House lawmakers revive controversial gas royalties billPosted By: Steven Townsend
State Rep. Garth Everett (R-Lycoming) is giving it another try.
Last year, his bill aimed at ensuring Pennsylvania landowners are fairly paid royalties from fracking died an unceremonious death in Harrisburg. Although the measure was approved by a House committee, it never came to the floor for a vote, where Everett believes it has the votes to succeed.
“It’s being held up in strategic places by strategic people– the leadership in the Republican caucus,” he says. “We just need to convince them. There are so many of us in favor of the bill, they’re obligated to allow us to take it to the floor.”
Everett reintroduced the measure as H.B. 1391 at an event in the Capitol rotunda Tuesday afternoon. The bill, which has 37 co-sponsors from both parties, is an attempt to address complaints that some gas companies are cheating leaseholders out of royalty money. Drillers have been accused of charging people exorbitant fees (known as post-production costs). These include the expenses of processing and transporting gas through pipelines and compressor stations. The royalty problems prompted numerous lawsuits and have also affected leases of public land at the state and local levels.
“The industry as a whole has behaved pretty well,” says Rep. John Maher (R- Allegheny). “But there are a handful of companies that persist in giving the industry a black eye and being unfair to our neighbors.”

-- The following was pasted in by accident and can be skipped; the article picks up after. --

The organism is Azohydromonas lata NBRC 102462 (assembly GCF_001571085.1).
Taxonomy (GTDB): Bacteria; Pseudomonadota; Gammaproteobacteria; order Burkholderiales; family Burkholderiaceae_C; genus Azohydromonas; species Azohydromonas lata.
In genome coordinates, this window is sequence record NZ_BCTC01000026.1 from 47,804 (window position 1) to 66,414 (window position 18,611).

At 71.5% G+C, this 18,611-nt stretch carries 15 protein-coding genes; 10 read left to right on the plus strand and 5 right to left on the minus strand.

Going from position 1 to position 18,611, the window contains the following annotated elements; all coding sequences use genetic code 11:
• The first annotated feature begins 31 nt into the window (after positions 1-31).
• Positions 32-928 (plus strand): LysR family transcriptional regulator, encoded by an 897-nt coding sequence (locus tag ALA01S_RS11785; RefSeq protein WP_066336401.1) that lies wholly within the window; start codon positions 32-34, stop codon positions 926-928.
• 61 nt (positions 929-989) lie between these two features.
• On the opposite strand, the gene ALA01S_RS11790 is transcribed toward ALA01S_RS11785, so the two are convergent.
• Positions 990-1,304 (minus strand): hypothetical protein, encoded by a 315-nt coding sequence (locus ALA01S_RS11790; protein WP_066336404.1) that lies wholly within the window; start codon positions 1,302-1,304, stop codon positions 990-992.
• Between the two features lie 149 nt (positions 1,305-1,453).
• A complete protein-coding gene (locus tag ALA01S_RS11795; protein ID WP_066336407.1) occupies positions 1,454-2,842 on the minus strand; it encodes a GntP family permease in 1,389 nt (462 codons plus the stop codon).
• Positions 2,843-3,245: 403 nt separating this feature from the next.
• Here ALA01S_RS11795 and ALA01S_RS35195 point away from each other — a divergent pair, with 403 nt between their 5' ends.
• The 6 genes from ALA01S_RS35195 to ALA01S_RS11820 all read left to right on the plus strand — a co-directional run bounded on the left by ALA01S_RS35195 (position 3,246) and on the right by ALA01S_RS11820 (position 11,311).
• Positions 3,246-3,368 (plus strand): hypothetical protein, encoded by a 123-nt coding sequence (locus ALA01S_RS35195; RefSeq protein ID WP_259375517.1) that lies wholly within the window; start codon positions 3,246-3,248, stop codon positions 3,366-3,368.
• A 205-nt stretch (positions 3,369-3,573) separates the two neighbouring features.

Although a 1979 state law guarantees landowners a minimum one-eighth (12.5 percent) royalty from oil and gas wells, many people, like Eric Place of Susquehanna County, say with all the high fees, they’re getting far less.
“What do I feel was improperly deducted?” he says. “It would certainly be more than six figures.”
The gas industry lobbied against the previous version of Everett’s royalties bill. In a statement the trade group the Marcellus Shale Coalition says it’s still reviewing the new draft:
“It’s important to recognize that post production-related issues — which have been extremely localized and not widespread — are being actively addressed in the courts where contract matters should be addressed.”
House Speaker Mike Turzai (R- Allegheny) says his chamber has not dealt with the royalties issue lately because it’s currently busy negotiating a state budget, which is due June 30th.
Everett says he wanted to get the new version of the bill filed before legislative leaders leave for the summer and plans to do a “full court press” in the fall. The measure is also supported by the Pennsylvania Farm Bureau and the state chapter of the National Association of Royalty Owners.